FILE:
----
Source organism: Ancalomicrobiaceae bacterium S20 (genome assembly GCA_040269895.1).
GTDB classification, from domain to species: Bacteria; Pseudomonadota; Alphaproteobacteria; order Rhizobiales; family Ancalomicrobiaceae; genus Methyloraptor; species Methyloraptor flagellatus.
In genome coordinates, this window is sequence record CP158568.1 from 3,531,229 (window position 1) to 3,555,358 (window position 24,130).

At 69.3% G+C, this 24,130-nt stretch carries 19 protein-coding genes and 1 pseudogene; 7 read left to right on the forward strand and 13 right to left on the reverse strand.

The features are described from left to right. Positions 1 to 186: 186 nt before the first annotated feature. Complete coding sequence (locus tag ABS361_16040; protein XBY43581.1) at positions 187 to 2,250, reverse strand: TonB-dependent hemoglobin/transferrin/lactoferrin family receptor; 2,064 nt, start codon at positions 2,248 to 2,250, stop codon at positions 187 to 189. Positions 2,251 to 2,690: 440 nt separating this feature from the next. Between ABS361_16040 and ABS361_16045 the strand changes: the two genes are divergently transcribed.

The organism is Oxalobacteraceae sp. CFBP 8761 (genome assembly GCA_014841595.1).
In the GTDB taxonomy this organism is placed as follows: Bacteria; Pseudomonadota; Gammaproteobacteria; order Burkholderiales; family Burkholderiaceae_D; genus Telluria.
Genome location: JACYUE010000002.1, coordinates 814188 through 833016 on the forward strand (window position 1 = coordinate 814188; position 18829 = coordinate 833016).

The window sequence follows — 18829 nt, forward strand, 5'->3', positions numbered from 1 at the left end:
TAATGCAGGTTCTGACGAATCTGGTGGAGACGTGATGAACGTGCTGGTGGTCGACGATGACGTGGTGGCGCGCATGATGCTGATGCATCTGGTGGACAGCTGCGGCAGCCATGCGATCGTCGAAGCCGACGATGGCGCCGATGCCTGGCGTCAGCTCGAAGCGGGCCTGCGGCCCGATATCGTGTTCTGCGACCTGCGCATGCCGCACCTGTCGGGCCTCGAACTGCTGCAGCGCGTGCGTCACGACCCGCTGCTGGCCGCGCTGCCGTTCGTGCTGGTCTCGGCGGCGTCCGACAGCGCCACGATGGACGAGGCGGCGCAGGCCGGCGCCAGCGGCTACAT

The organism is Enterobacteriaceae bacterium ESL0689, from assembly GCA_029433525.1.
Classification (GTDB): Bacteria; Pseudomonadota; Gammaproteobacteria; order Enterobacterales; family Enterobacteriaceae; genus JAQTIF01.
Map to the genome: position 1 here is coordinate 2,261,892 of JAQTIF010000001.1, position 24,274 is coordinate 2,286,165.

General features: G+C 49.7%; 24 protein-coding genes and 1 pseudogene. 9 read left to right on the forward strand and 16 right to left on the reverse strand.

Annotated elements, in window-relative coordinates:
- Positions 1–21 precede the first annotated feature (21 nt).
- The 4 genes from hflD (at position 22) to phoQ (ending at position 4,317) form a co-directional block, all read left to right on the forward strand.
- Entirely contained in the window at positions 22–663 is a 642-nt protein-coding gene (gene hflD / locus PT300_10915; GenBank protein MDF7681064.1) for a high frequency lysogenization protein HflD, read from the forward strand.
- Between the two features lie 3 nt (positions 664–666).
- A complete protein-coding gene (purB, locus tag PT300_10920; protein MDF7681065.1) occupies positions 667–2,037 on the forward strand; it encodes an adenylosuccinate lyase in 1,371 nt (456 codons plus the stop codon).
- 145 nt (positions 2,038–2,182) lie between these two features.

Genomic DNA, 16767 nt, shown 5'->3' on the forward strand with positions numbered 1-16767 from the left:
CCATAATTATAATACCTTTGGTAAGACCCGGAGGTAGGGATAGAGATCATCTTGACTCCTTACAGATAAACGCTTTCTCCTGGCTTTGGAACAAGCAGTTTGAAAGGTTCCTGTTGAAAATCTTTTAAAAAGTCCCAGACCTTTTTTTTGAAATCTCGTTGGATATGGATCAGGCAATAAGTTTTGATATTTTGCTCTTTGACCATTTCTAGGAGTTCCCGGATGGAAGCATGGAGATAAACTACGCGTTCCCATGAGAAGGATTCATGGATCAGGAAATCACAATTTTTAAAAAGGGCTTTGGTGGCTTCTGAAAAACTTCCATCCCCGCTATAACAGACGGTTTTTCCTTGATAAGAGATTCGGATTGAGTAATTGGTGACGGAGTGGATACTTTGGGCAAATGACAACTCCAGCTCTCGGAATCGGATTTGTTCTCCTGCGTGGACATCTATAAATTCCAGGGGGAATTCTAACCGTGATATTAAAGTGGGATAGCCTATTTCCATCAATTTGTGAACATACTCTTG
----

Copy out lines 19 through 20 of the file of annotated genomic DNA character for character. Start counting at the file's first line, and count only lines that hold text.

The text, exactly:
- Between the two features lie 3 nt (positions 664–666).
- A complete protein-coding gene (purB, locus tag PT300_10920; protein MDF7681065.1) occupies positions 667–2,037 on the forward strand; it encodes an adenylosuccinate lyase in 1,371 nt (456 codons plus the stop codon).